Child NutritionFamily nutritionGeneral Health & Well-being

How Healthy Is Your Home Food Environment?


How Healthy Is Your Home Food Environment?

The quality, availability and accessibility of foods in the home are of utmost importance in the development of healthy eating habits in children. Hence it is essential that families are made aware of the importance of bringing healthy foods into their homes and ensuring their children have access to them.

The home environment has an important role in affecting children’s habits, including eating behaviours. Around 65–72% of daily calories are consumed in the home; therefore, the quality of the foods and the nutrients that are available in the home are of great importance to the health of all family members. Many factors influence the quality and quantity of foods that are available and eaten in the home, including the cost of foods, how foods are prepared and served, and the emotional environment of the home.

Resources available to the family, including family income and education levels of parents, affect the home food environment. Cost is a major factor influencing the types of food parents bring into the home. The higher cost of fresh fruits and vegetables, lean meats and fish, stands in contrast to the lower cost of refined grains and foods with added sugars and fat. Income affects not only purchasing power but also food-related activities in the home. Lower income homes may have adults who are working in multiple jobs with less time to prepare foods.

The availability of foods in the home has a major impact on children’s dietary choices. The home food choices of children depend on the foods that are made available to them. Parents are therefore important gatekeepers for children’s food choices at home. The provision of healthy foods available at home increases children’s motivation to eat new foods and promotes greater enjoyment of healthier options.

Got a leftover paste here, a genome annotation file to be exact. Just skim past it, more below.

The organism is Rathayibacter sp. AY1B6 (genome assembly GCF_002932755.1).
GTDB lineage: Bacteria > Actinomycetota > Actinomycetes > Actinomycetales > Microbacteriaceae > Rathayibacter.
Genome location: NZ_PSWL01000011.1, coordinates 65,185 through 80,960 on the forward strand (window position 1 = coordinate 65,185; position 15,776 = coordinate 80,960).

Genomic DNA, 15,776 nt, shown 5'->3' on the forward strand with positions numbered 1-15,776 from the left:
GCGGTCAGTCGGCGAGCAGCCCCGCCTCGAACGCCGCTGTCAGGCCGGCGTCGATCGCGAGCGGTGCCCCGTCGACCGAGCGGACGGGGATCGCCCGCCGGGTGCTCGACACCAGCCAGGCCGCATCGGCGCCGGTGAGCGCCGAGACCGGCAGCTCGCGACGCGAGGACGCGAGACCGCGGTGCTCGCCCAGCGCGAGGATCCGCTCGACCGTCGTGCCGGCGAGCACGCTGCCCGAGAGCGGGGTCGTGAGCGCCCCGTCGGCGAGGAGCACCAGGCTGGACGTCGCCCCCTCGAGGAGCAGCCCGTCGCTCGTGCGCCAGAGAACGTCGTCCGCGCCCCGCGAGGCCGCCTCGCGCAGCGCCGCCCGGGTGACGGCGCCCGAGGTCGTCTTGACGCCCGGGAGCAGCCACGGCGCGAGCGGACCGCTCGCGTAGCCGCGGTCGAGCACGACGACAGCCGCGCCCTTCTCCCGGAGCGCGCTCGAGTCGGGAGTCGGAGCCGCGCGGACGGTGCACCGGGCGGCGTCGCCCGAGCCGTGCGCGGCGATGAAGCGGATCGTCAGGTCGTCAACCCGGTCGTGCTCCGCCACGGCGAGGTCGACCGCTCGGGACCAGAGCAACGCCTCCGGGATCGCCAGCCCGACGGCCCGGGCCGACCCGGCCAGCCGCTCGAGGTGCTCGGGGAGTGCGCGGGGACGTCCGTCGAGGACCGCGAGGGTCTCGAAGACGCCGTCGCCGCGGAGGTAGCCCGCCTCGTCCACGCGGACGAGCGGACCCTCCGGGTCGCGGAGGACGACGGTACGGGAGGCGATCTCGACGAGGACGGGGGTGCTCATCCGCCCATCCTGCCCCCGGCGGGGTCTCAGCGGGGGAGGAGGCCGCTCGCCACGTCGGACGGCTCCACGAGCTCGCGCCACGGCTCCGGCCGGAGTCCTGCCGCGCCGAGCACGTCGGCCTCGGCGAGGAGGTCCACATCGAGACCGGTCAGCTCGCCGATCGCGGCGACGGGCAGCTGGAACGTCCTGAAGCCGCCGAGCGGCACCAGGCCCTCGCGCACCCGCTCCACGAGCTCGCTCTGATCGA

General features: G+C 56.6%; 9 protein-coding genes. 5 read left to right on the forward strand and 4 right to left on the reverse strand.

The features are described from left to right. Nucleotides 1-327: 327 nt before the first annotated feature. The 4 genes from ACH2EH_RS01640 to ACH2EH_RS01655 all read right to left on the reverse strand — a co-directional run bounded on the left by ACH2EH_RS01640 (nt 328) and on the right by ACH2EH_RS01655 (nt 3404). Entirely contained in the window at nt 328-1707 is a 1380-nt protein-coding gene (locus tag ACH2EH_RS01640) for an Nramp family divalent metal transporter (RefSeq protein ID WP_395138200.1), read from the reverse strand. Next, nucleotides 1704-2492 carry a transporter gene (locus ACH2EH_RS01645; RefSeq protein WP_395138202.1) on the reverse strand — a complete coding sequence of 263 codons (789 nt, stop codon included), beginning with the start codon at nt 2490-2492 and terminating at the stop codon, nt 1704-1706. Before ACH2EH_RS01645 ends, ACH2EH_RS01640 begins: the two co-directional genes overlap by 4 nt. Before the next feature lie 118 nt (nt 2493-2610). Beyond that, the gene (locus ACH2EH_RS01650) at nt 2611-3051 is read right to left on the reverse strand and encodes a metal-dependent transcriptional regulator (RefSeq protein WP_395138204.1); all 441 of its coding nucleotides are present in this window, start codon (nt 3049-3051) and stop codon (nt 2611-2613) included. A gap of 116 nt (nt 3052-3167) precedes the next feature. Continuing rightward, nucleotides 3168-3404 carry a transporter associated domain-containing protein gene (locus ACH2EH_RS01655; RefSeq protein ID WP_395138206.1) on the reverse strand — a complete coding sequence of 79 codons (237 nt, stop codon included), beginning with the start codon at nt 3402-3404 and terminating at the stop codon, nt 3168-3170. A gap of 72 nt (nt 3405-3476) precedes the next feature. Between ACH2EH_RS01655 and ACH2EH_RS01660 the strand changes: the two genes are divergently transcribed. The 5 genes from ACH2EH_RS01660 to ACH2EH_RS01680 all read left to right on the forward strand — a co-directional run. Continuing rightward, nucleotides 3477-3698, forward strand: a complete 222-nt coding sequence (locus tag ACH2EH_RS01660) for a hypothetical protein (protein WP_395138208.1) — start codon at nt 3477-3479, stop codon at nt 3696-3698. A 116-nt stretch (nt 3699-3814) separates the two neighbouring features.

It is essential that families are made aware of the importance of making healthy foods more available in the home.

The accessibility of foods in the home affects children’s dietary choices; this means providing healthy foods in places children can reach, as well as providing foods in forms that are easy for children to eat. For instance, cutting and peeling fruits and vegetables increases the chances that children will eat them – particularly if children are preparing their own snacks – and making water accessible for children has a positive impact on their water intake.

Promoting the accessibility of nutrient-dense foods to children, limiting the accessibility of caloricdense and nutrient-poor snacks and also adapting portion sizes to age (with smaller portions of unhealthy foods offered) will help minimise the harmful effects of less healthy treats.

Cues to eating that children receive in the home affect their dietary choices. The home environment provides many cues to eating that not only influence immediate food intake but also shape the establishment of habits and norms about when, what and how much to eat. In particular, parental eating behaviours provide powerful eating cues to children.

Television viewing offers another important set of cues for eating and includes cues to eat in the absence of hunger, as well as promotion of the types of food to eat. Reducing children’s access to television appears to be important in reducing obesity risk, likely due to the food advertisements, as well as television’s promotion of sedentary behaviour.


Source: Danone Institute International

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